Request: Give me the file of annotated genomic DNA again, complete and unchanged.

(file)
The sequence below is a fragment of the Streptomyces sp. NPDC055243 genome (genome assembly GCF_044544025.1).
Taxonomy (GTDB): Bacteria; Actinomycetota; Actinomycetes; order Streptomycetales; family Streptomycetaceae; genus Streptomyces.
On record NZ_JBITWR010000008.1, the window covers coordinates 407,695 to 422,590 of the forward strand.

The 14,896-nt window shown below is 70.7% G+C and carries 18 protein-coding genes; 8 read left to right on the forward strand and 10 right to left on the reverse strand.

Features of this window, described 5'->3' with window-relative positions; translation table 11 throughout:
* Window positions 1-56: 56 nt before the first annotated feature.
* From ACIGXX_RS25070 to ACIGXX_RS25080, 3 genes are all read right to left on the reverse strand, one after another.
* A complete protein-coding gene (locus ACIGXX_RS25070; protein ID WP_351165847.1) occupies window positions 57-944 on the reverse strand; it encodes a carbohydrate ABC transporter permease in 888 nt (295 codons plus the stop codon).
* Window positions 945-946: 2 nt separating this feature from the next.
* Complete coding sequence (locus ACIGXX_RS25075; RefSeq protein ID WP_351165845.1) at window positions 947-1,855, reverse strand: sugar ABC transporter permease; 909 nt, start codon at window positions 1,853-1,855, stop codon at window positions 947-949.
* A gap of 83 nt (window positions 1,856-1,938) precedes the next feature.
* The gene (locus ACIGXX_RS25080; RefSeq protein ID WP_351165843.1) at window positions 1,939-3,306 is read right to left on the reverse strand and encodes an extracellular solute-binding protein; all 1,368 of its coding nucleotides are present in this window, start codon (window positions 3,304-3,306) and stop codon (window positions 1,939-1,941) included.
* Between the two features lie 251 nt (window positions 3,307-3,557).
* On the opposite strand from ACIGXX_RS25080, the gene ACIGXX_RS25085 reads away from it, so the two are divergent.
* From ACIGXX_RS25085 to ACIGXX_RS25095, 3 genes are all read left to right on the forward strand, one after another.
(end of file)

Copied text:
The sequence below is a fragment of the Streptomyces sp. NPDC055243 genome (genome assembly GCF_044544025.1).
Taxonomy (GTDB): Bacteria; Actinomycetota; Actinomycetes; order Streptomycetales; family Streptomycetaceae; genus Streptomyces.
On record NZ_JBITWR010000008.1, the window covers coordinates 407,695 to 422,590 of the forward strand.

The 14,896-nt window shown below is 70.7% G+C and carries 18 protein-coding genes; 8 read left to right on the forward strand and 10 right to left on the reverse strand.

Features of this window, described 5'->3' with window-relative positions; translation table 11 throughout:
* Window positions 1-56: 56 nt before the first annotated feature.
* From ACIGXX_RS25070 to ACIGXX_RS25080, 3 genes are all read right to left on the reverse strand, one after another.
* A complete protein-coding gene (locus ACIGXX_RS25070; protein ID WP_351165847.1) occupies window positions 57-944 on the reverse strand; it encodes a carbohydrate ABC transporter permease in 888 nt (295 codons plus the stop codon).
* Window positions 945-946: 2 nt separating this feature from the next.
* Complete coding sequence (locus ACIGXX_RS25075; RefSeq protein ID WP_351165845.1) at window positions 947-1,855, reverse strand: sugar ABC transporter permease; 909 nt, start codon at window positions 1,853-1,855, stop codon at window positions 947-949.
* A gap of 83 nt (window positions 1,856-1,938) precedes the next feature.
* The gene (locus ACIGXX_RS25080; RefSeq protein ID WP_351165843.1) at window positions 1,939-3,306 is read right to left on the reverse strand and encodes an extracellular solute-binding protein; all 1,368 of its coding nucleotides are present in this window, start codon (window positions 3,304-3,306) and stop codon (window positions 1,939-1,941) included.
* Between the two features lie 251 nt (window positions 3,307-3,557).
* On the opposite strand from ACIGXX_RS25080, the gene ACIGXX_RS25085 reads away from it, so the two are divergent.
* From ACIGXX_RS25085 to ACIGXX_RS25095, 3 genes are all read left to right on the forward strand, one after another.